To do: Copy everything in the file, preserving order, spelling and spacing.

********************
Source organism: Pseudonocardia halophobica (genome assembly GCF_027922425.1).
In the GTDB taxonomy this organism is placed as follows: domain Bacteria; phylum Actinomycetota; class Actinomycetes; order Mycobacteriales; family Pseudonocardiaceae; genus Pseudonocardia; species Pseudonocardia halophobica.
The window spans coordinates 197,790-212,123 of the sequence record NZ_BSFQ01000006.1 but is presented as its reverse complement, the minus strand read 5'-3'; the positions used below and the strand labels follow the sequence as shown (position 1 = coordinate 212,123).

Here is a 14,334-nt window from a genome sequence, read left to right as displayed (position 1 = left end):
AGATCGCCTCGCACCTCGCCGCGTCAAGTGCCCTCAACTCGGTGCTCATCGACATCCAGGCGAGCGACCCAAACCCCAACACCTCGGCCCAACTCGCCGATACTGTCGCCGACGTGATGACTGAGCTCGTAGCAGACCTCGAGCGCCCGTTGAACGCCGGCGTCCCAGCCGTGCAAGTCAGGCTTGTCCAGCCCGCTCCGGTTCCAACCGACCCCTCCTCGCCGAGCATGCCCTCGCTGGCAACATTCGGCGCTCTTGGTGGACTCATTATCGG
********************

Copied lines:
Source organism: Pseudonocardia halophobica (genome assembly GCF_027922425.1).
In the GTDB taxonomy this organism is placed as follows: domain Bacteria; phylum Actinomycetota; class Actinomycetes; order Mycobacteriales; family Pseudonocardiaceae; genus Pseudonocardia; species Pseudonocardia halophobica.
The window spans coordinates 197,790-212,123 of the sequence record NZ_BSFQ01000006.1 but is presented as its reverse complement, the minus strand read 5'-3'; the positions used below and the strand labels follow the sequence as shown (position 1 = coordinate 212,123).

Here is a 14,334-nt window from a genome sequence, read left to right as displayed (position 1 = left end):
AGATCGCCTCGCACCTCGCCGCGTCAAGTGCCCTCAACTCGGTGCTCATCGACATCCAGGCGAGCGACCCAAACCCCAACACCTCGGCCCAACTCGCCGATACTGTCGCCGACGTGATGACTGAGCTCGTAGCAGACCTCGAGCGCCCGTTGAACGCCGGCGTCCCAGCCGTGCAAGTCAGGCTTGTCCAGCCCGCTCCGGTTCCAACCGACCCCTCCTCGCCGAGCATGCCCTCGCTGGCAACATTCGGCGCTCTTGGTGGACTCATTATCGG